“I think that it is a correct attitude, in light of the possible consequences for the Church’s credibility,” Cardinal Vlk said, pointing to similar cases which have arisen in the Czech Republic.
According to the Prelate, who suffered persecution during the days of communist rule, in the files of the former Czech Secret Police, known as one of the most brutal and repressive organizations of the Soviet Bloc, are names of priests who collaborated with the regime. Though, he pointed out, the Church has emphasized that it is difficult to blame all collaborators considering the violent methods, including torture, which the Secret Police used to “recruit” members of the clergy.
Martin Horalek, spokesman of the Bishops Conference of the Czech Republic, told Radio Prague that the Czech Roman Catholic Church judged each case on an individual basis.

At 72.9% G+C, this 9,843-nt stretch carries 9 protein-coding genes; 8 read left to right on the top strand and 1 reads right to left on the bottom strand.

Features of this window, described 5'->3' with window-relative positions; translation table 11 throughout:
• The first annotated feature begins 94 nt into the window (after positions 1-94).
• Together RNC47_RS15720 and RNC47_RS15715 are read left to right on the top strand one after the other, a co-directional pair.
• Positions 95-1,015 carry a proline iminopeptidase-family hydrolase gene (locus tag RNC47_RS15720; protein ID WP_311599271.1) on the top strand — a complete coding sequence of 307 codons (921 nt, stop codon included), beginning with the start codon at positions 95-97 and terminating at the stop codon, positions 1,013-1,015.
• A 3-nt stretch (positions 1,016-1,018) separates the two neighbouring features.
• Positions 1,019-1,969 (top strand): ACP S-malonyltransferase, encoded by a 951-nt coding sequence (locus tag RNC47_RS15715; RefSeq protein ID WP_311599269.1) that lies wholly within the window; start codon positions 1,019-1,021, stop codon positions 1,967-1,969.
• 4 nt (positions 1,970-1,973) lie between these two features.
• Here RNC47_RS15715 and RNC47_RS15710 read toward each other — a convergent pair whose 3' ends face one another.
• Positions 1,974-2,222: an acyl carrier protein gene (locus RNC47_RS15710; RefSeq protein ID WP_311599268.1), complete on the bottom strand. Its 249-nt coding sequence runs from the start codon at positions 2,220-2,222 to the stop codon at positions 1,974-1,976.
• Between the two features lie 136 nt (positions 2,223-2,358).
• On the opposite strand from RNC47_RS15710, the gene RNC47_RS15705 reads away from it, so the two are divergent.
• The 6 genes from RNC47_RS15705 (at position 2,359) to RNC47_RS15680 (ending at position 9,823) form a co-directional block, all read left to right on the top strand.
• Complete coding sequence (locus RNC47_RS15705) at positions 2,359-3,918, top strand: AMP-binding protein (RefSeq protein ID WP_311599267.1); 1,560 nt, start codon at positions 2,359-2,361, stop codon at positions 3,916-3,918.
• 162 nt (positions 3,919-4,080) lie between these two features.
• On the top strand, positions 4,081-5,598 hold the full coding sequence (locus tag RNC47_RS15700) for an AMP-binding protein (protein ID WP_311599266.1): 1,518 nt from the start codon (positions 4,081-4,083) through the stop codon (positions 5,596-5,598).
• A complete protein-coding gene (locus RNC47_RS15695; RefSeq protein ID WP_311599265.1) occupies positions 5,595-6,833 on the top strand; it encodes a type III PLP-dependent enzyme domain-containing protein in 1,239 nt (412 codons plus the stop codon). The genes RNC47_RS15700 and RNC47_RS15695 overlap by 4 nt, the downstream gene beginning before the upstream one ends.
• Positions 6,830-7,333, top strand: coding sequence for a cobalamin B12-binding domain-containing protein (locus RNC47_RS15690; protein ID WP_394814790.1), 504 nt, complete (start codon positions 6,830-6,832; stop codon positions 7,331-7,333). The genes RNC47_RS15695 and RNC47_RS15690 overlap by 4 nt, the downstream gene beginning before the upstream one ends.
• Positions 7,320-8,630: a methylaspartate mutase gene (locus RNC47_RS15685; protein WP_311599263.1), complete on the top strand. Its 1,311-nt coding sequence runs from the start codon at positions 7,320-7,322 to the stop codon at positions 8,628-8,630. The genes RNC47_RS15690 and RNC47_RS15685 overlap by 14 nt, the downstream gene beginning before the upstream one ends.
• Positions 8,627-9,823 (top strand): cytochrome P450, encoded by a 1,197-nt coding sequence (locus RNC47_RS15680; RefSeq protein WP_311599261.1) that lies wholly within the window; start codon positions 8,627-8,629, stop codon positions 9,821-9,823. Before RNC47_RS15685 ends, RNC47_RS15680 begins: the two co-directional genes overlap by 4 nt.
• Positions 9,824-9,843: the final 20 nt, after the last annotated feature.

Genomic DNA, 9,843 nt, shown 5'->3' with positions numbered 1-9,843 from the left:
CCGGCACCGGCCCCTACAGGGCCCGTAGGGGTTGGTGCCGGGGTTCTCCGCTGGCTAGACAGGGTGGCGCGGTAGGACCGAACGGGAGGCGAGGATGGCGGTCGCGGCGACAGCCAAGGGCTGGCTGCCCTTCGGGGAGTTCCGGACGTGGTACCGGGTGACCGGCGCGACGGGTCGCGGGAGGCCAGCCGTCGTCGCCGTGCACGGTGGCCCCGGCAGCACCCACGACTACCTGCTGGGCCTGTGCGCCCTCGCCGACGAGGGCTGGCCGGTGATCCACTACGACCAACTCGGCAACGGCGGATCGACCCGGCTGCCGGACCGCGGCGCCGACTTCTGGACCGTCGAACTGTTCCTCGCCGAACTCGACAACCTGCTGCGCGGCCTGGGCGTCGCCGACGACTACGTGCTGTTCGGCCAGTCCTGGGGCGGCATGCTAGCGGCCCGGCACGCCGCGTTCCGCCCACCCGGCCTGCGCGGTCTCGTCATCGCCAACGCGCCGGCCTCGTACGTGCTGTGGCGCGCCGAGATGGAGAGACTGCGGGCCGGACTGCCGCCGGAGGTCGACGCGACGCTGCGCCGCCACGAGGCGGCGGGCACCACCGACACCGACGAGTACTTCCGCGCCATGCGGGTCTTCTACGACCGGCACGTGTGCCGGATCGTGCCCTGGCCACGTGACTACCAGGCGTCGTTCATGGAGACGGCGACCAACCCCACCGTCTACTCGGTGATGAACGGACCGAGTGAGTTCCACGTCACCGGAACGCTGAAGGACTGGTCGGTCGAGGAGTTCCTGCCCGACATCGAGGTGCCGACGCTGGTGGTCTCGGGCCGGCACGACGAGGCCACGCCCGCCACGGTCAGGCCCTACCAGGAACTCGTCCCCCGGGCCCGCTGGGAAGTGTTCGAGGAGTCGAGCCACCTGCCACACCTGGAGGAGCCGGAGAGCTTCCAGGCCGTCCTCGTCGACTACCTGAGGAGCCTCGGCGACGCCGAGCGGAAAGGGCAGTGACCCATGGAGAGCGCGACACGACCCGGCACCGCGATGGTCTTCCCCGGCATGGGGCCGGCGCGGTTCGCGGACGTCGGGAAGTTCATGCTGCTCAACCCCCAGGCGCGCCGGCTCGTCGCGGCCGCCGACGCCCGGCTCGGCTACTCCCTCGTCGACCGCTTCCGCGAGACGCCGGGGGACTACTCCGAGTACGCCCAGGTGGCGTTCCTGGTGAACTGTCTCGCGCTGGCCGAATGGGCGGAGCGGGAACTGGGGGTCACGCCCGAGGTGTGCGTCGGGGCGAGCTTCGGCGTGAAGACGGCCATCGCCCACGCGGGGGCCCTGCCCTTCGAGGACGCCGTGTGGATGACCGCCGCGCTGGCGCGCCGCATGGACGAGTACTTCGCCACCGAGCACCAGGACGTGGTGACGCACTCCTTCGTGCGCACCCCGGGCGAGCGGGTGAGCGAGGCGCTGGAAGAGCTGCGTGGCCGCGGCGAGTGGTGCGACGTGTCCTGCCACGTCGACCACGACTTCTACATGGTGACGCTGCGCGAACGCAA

"The most important thing is to differentiate between individual cases. So in one case you might have a priest who succumbed to enormous systematic pressure and signed a formal agreement on collaboration with the secret police, but never actually informed on anyone. In another…a person entered the Church as an agent of the secret police, with the explicit aim of informing on his colleagues," Horalek said.
.- The highest ranking official of the Catholic Church in the Czech Republic, Cardinal Miloslav Vlk, has welcomed the decision of Archbishop Stanislav Wielgus to offer his resignation as Archbishop of Warsaw following his admission of past connections with the former Communist regime of Poland.